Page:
Making a Neighborhood Safe for Kids
Published in The New York Times
September 17, 2006
BY day, Baldwin Village is a pleasant Los Angeles neighborhood of two-story apartment buildings, most of them with metal gates and lushly planted courtyards.
But by night, residents say, the neighborhood is anything but lovely. When George Pino and Joe Killinger, a pair of real estate investors, began buying buildings in the neighborhood, eight miles southwest of downtown Los Angeles, in 2003, the police asked them to trim their shrubbery so that drug dealers would have fewer places to hide.
“The F.B.I. raided one of our buildings — two days before we closed escrow,” Mr. Pino said, explaining that a tenant had been dealing crack cocaine from an apartment.
Mr. Killinger, who grew up in rural Nebraska, was particularly dismayed by the plight of Baldwin Village children, who spent their afternoons behind locked doors.
Now, in two of their buildings, the partners operate resource centers where the children do their homework and play educational games. The centers are operated by teachers who arrive at 3:30 p.m. and stay until 6 p.m. each weekday.
When Mr. Killinger first proposed creating the centers, “I said, ‘We can’t afford to give up units,’ ” Mr. Pino said. “But Joe can be pretty pushy.”
Now Mr. Pino is a devotee of the program, which the men incorporated as Learning Links Centers. Despite forgoing rent on the one-bedroom apartments that became the centers, he said, their profits on the buildings have increased.
In a neighborhood where vacancy rates average about 5 percent, the partners said, the vacancy rate in their five buildings, which have a total of 104 units, is about 1 percent. They have a particularly easy time renting two- and three-bedroom apartments, because “parents see this as an opportunity for their children to get ahead,” said Mr. Pino, the son of an Air Force sergeant, who was born in Japan and lived in more than half a dozen cities before moving to California.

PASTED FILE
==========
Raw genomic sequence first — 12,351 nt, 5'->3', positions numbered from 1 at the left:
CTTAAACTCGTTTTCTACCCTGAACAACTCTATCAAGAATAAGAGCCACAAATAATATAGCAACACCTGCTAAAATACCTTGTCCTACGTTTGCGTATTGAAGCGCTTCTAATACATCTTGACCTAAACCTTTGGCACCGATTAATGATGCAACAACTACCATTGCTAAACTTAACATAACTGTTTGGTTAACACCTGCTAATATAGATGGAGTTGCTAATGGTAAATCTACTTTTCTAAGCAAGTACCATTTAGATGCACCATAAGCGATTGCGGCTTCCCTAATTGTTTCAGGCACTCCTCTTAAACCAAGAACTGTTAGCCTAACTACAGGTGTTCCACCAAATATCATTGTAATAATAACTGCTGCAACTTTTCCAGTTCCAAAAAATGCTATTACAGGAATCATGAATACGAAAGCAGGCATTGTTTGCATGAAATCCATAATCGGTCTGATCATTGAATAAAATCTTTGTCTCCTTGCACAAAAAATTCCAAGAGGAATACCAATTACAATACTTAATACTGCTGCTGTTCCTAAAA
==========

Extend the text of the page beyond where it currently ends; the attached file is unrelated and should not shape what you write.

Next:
On a recent Monday afternoon, in the resource center in a building on Coco Avenue, a fourth grader named Capri Downs worked on her multiplication tables, in preparation for a math test. Her sister, Chelsea, was reading a Rugrats book, “Discovering America.” Their brother, William Darden, played a computer game.
Less than two years ago, “their mother, Tracee, wouldn’t let them come out after school,” Mr. Pino said. Now the children are protégées of Karen Elaine Hempstead, who introduced herself as “a secondary level substitute teacher and also a parent — I put five children in college.” She described Learning Links as “a wonderful program,” adding that Baldwin Village parents, many of them immigrants, “may not be familiar with what their children are learning in school.”
Half a mile away in a building called the Sahara, Danli Imani Bayne, also a substitute teacher, whom everyone calls Imani, is presiding over a resource center where children’s artwork, photos from a recent outing to a baseball game, and inspirational quotations from Martin Luther King Jr. cover the walls. Francoise Foster, a 16-year-old resident, is serving as a de facto teaching assistant, helping younger children with their homework. When the homework is finished, the children are rewarded with the chance to play computer games.